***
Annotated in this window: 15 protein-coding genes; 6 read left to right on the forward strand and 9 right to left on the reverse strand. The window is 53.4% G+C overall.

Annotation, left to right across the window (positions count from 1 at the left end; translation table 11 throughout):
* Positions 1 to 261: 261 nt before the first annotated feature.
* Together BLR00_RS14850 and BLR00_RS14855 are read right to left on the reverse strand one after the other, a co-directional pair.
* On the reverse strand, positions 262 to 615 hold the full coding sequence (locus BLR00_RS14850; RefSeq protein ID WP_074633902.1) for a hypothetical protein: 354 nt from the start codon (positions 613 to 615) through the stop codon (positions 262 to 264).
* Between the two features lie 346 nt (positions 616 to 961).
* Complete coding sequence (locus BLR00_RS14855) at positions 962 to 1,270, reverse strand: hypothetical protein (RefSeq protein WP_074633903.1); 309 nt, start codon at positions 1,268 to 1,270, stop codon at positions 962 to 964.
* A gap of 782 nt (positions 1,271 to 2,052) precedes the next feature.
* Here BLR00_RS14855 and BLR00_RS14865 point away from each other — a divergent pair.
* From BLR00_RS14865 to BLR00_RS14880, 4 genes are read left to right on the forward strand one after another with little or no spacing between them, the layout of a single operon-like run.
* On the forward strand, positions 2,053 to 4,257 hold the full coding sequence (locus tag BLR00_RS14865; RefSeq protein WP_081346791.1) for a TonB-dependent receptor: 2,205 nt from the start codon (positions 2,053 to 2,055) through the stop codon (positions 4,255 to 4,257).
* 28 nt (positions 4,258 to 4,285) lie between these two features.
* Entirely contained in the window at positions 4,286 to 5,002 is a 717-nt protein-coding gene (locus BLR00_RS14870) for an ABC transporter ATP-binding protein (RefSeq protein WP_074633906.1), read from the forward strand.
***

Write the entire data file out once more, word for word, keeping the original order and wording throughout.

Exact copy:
Annotated in this window: 15 protein-coding genes; 6 read left to right on the forward strand and 9 right to left on the reverse strand. The window is 53.4% G+C overall.

Annotation, left to right across the window (positions count from 1 at the left end; translation table 11 throughout):
* Positions 1 to 261: 261 nt before the first annotated feature.
* Together BLR00_RS14850 and BLR00_RS14855 are read right to left on the reverse strand one after the other, a co-directional pair.
* On the reverse strand, positions 262 to 615 hold the full coding sequence (locus BLR00_RS14850; RefSeq protein ID WP_074633902.1) for a hypothetical protein: 354 nt from the start codon (positions 613 to 615) through the stop codon (positions 262 to 264).
* Between the two features lie 346 nt (positions 616 to 961).
* Complete coding sequence (locus BLR00_RS14855) at positions 962 to 1,270, reverse strand: hypothetical protein (RefSeq protein WP_074633903.1); 309 nt, start codon at positions 1,268 to 1,270, stop codon at positions 962 to 964.
* A gap of 782 nt (positions 1,271 to 2,052) precedes the next feature.
* Here BLR00_RS14855 and BLR00_RS14865 point away from each other — a divergent pair.
* From BLR00_RS14865 to BLR00_RS14880, 4 genes are read left to right on the forward strand one after another with little or no spacing between them, the layout of a single operon-like run.
* On the forward strand, positions 2,053 to 4,257 hold the full coding sequence (locus tag BLR00_RS14865; RefSeq protein WP_081346791.1) for a TonB-dependent receptor: 2,205 nt from the start codon (positions 2,053 to 2,055) through the stop codon (positions 4,255 to 4,257).
* 28 nt (positions 4,258 to 4,285) lie between these two features.
* Entirely contained in the window at positions 4,286 to 5,002 is a 717-nt protein-coding gene (locus BLR00_RS14870) for an ABC transporter ATP-binding protein (RefSeq protein WP_074633906.1), read from the forward strand.